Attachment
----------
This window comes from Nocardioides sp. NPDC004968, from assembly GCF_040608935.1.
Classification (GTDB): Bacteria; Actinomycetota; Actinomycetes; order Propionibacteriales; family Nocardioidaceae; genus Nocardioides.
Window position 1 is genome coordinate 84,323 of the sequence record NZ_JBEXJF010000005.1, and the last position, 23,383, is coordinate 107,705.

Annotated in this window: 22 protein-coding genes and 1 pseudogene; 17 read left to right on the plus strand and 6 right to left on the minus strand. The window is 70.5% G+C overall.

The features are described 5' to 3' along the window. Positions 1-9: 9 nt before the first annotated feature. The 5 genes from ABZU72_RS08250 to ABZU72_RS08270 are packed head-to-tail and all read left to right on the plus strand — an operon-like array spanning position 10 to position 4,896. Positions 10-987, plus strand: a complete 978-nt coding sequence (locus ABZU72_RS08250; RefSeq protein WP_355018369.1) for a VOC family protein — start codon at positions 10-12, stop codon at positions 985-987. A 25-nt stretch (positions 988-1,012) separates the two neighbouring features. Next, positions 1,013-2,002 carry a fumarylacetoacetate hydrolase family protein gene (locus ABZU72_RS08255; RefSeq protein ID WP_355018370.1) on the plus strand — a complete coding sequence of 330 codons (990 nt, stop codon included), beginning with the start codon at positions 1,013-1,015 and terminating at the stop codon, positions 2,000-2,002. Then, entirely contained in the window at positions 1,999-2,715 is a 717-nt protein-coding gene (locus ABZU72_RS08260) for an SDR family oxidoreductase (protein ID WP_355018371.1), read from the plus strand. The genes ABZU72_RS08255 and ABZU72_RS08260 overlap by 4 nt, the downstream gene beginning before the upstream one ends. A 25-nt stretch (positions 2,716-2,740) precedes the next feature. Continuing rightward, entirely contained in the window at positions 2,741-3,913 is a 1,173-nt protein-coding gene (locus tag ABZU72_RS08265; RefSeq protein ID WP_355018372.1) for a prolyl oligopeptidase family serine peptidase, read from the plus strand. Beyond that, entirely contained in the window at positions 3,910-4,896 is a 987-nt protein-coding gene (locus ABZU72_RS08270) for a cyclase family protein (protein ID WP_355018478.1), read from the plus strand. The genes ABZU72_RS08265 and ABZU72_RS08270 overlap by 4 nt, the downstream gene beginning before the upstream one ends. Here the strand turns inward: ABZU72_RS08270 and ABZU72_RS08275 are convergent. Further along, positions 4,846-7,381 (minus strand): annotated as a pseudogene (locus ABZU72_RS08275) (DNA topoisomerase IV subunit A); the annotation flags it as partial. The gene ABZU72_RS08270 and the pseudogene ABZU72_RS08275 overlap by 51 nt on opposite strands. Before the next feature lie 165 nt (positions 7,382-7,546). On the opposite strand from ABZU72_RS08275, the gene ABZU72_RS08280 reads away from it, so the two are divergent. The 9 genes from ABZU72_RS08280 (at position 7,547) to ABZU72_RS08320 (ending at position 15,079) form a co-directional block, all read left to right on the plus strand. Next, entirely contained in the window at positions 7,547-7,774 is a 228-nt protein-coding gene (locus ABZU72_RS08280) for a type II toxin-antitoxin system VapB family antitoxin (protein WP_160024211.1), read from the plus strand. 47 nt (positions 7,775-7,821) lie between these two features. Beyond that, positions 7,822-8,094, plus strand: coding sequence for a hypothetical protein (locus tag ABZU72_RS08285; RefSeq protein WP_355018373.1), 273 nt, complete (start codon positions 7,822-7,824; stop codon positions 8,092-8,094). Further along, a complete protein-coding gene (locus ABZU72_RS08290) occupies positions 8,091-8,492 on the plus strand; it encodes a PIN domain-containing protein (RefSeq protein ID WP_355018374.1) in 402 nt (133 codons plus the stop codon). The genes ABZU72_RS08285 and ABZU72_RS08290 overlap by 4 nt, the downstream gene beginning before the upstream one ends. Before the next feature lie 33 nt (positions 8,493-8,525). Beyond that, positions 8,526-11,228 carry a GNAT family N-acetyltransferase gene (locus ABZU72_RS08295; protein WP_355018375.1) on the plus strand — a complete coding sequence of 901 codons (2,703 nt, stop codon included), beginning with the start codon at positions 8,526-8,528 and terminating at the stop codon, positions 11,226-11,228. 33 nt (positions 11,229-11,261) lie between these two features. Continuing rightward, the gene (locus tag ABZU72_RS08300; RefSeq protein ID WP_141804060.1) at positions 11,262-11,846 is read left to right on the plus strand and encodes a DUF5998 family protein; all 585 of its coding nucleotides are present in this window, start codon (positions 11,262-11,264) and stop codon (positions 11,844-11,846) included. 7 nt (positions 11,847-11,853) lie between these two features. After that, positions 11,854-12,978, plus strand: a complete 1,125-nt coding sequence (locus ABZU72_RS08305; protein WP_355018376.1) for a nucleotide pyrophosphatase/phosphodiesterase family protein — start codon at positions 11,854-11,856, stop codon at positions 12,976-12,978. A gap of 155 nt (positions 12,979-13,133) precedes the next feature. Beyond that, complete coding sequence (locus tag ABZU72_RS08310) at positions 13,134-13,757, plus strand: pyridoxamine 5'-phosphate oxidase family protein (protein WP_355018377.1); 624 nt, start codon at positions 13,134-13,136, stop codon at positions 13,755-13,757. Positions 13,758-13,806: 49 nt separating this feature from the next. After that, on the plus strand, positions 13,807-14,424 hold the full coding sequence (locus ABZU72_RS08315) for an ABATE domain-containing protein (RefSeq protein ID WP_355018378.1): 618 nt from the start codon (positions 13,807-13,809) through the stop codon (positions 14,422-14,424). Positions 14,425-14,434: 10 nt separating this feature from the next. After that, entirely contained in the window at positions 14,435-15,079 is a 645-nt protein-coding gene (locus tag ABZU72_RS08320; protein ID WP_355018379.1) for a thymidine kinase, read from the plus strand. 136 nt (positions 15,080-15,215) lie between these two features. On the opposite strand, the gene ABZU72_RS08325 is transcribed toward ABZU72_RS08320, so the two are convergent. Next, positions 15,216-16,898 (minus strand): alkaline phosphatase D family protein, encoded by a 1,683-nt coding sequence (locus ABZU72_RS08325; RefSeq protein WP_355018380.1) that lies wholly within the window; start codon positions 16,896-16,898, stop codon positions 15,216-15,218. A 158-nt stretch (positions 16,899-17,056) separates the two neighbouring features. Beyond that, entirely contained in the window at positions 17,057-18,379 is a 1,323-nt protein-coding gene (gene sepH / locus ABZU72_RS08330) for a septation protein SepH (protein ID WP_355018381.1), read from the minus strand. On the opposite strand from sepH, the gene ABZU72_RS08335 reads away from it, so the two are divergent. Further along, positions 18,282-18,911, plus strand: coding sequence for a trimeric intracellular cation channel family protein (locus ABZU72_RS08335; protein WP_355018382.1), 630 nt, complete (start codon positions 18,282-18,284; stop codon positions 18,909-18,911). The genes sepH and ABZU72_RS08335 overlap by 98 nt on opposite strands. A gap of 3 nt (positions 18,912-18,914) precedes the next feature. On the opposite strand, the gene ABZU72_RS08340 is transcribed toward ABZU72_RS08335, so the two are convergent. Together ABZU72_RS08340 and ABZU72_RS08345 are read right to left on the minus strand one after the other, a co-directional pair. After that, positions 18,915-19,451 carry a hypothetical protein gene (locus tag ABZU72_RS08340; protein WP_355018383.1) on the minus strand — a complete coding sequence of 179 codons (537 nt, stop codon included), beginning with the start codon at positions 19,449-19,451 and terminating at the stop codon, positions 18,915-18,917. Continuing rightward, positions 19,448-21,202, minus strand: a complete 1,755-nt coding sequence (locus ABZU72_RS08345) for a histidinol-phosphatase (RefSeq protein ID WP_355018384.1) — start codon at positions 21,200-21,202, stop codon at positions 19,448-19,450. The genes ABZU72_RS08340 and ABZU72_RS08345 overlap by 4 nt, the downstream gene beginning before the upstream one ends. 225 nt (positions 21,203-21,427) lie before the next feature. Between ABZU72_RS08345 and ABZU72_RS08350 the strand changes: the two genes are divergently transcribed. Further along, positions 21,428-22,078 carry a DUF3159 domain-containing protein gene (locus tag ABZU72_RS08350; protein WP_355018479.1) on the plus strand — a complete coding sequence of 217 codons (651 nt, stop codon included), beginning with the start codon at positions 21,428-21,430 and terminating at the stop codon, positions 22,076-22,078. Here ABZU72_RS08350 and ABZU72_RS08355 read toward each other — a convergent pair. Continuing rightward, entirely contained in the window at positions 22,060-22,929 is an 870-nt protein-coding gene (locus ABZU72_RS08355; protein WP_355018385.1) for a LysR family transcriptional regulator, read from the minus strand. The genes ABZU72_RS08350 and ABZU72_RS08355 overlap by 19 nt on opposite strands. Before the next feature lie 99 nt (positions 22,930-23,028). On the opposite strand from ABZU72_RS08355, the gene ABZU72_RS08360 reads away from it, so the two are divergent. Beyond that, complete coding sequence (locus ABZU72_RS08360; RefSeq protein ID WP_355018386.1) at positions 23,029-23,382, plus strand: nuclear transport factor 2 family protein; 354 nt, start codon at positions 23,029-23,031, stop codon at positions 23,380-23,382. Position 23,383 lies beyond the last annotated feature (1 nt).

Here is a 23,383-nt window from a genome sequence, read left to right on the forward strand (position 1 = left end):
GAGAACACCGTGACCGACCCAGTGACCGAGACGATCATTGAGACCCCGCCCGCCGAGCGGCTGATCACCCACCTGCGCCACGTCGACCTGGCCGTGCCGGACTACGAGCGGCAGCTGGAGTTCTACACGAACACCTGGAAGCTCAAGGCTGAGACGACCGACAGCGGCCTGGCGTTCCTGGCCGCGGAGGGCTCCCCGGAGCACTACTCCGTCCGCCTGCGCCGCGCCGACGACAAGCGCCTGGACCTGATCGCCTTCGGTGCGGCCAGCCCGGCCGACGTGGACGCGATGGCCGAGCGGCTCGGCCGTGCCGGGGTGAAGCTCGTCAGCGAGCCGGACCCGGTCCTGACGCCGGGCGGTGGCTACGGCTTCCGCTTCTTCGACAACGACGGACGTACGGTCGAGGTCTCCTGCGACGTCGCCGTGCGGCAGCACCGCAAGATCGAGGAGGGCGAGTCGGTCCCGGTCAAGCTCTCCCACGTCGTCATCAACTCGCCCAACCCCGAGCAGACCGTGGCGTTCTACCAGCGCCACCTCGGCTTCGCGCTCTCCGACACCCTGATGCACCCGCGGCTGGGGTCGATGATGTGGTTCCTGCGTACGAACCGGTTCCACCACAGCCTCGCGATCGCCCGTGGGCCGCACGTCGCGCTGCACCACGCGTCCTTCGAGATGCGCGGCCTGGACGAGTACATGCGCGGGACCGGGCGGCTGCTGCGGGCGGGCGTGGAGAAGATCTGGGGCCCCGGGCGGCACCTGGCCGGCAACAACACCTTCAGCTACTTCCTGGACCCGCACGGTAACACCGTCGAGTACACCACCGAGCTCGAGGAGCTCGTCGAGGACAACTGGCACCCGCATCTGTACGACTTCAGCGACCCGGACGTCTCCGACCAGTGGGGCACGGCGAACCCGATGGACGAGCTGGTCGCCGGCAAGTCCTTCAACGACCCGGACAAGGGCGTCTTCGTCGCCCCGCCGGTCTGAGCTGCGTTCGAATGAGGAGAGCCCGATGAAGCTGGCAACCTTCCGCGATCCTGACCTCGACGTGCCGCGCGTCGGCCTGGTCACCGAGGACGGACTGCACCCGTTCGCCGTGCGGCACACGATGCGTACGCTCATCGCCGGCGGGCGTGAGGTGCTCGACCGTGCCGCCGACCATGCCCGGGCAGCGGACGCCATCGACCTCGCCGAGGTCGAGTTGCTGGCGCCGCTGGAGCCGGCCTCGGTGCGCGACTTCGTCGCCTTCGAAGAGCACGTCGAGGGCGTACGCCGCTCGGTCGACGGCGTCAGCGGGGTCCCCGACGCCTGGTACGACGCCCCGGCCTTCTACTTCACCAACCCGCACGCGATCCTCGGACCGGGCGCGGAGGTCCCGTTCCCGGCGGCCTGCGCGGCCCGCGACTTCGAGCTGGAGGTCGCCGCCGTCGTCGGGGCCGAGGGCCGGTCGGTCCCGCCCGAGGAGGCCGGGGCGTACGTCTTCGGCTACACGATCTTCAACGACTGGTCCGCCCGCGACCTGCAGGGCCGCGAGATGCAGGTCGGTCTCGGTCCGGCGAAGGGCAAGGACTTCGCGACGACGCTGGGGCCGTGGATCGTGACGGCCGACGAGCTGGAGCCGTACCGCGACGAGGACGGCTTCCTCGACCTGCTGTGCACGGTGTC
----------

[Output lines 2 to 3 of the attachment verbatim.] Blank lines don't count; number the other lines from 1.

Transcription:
Classification (GTDB): Bacteria; Actinomycetota; Actinomycetes; order Propionibacteriales; family Nocardioidaceae; genus Nocardioides.
Window position 1 is genome coordinate 84,323 of the sequence record NZ_JBEXJF010000005.1, and the last position, 23,383, is coordinate 107,705.